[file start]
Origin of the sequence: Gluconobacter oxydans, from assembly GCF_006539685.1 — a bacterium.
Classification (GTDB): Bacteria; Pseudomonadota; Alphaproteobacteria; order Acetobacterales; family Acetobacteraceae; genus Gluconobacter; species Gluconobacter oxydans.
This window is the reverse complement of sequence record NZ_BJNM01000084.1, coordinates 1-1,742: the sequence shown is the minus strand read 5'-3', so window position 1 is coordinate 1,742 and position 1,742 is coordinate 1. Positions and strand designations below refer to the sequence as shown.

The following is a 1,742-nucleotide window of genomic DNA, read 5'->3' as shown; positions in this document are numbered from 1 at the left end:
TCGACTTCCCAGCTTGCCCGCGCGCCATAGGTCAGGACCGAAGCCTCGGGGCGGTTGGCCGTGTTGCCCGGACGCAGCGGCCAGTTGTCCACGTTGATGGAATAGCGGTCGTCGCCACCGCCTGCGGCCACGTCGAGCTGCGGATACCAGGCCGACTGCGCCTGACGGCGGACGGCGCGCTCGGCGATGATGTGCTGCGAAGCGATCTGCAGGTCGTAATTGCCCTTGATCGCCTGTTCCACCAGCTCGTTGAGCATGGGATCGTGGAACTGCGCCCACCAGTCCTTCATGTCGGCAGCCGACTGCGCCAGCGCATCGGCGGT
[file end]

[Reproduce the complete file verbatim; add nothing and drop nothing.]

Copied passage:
Origin of the sequence: Gluconobacter oxydans, from assembly GCF_006539685.1 — a bacterium.
Classification (GTDB): Bacteria; Pseudomonadota; Alphaproteobacteria; order Acetobacterales; family Acetobacteraceae; genus Gluconobacter; species Gluconobacter oxydans.
This window is the reverse complement of sequence record NZ_BJNM01000084.1, coordinates 1-1,742: the sequence shown is the minus strand read 5'-3', so window position 1 is coordinate 1,742 and position 1,742 is coordinate 1. Positions and strand designations below refer to the sequence as shown.

The following is a 1,742-nucleotide window of genomic DNA, read 5'->3' as shown; positions in this document are numbered from 1 at the left end:
TCGACTTCCCAGCTTGCCCGCGCGCCATAGGTCAGGACCGAAGCCTCGGGGCGGTTGGCCGTGTTGCCCGGACGCAGCGGCCAGTTGTCCACGTTGATGGAATAGCGGTCGTCGCCACCGCCTGCGGCCACGTCGAGCTGCGGATACCAGGCCGACTGCGCCTGACGGCGGACGGCGCGCTCGGCGATGATGTGCTGCGAAGCGATCTGCAGGTCGTAATTGCCCTTGATCGCCTGTTCCACCAGCTCGTTGAGCATGGGATCGTGGAACTGCGCCCACCAGTCCTTCATGTCGGCAGCCGACTGCGCCAGCGCATCGGCGGT